NPM 13

NPM 13.1: Preventive Dental Visit - Pregnancy

Dental Visits During Pregnancy

According to the 2018 Virginia Pregnancy Risk Assessment Monitoring System (PRAMS), less than half (49.9%) of women self-reported that they had their teeth cleaned by a dentist or dental hygienist during pregnancy. The trend from 2016-2018 (Figure 38) shows that the percentage of women who had a dental visit during pregnancy has increased overall by approximately 4%; however, a slight decrease of approximately 2% was seen in 2018.

While all races saw an increase in the percentage of dental visits between 2016 and 2017, they also saw a decrease between 2017 and 2018 (Figure 39). Women who identify as non-Hispanic White had the smallest decrease from 2017 to 2018 while women who identify as non-Hispanic Other saw the greatest decrease during the same period. 

For more information, please visit our Pregnant Women and Infants LiveStory by clicking here.

NPM 13.2: Preventive Dental Visit - Child/Adolescent

Utilization of Preventive Dental Services

When children begin dental visits by age 1 year, there are economic benefits and improvements in health outcomes for all. Both the American Dental Association (ADA) and the American Academy of Pediatrics (AAP) recommend that children should have their first dental visit no later than 12 months of age, preferably within six months of their first tooth. In addition, early childhood serves as a vital period for the establishment of a child's dental home and lifelong oral health.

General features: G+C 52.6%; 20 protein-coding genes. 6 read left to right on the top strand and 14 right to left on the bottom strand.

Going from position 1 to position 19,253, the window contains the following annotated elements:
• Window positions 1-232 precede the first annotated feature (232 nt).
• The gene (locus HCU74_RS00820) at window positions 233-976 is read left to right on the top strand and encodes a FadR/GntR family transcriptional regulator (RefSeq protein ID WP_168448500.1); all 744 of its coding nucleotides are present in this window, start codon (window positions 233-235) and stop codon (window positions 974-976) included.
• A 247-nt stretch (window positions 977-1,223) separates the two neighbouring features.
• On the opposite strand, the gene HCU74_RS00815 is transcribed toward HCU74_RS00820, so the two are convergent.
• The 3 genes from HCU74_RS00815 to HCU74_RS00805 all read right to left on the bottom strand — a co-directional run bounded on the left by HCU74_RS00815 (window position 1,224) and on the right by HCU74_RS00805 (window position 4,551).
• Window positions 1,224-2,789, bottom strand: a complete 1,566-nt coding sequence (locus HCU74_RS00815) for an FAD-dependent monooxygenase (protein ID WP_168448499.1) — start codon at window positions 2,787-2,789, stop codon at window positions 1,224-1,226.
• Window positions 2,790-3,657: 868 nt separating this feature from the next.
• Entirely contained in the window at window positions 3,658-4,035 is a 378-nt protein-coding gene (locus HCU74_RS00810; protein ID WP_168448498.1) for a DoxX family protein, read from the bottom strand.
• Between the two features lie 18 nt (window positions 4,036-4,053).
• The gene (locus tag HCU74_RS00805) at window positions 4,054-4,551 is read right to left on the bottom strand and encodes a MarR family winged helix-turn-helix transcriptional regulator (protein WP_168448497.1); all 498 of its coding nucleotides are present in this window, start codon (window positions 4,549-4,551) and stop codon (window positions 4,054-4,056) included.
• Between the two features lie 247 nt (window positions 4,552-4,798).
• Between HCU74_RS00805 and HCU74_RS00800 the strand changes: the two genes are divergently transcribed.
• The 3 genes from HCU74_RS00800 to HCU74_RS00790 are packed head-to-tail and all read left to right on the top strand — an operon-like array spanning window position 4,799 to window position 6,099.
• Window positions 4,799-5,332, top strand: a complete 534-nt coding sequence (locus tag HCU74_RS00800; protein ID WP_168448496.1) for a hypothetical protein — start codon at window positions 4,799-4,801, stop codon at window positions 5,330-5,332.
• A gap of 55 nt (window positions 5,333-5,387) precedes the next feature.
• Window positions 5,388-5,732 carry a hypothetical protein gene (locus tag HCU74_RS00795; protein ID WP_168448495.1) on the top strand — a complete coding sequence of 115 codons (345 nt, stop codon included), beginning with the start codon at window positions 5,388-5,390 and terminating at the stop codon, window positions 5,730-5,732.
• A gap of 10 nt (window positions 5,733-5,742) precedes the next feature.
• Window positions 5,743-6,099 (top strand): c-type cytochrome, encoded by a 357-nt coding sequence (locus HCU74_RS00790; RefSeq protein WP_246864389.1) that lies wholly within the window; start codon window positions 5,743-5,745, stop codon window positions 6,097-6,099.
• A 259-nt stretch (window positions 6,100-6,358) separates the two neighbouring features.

Data from the 2017-2018 National Survey of Children's Health shows that 82.4% of all children aged 1-17 years in Virginia had preventive dental care (such as check-ups, dental cleanings, dental sealants, or fluoride treatments) in the preceding year. Over 89% of children aged 6-11 years had gone for one or more dental visits in the past year, compared to less than two-thirds (65.6%) of children aged 0-5 years (Figure 40). This might be connected to the fact that school age children (ages 6-11 years) are often more likely than pre-schoolers (ages 0-5 years) to develop dental problems. 

In Virginia, 82.4% of all children aged 1-17 years had a preventative dental visit in the past year; however, the largest percentage of children (87.2%) who had a preventative dental visit were non-Hispanic Black (Figure 41). Hispanic children had the lowest percentage in 2017-2018 at 74.5%. While the percentage of preventative dental visits were higher in Virginia for non-Hispanic Black, non-Hispanic White children, and non-Hispanic other compared to the United States, Virginia percentages were lower than those in the United States for Hispanic children.

For more information, please visit our Children Ages 0-9 LiveStory by clicking here.

Contact Information

If you have any questions or would like more information, please contact the Title V Maternal and Child Health Service Block Grant Project Director, Carla Hegwood at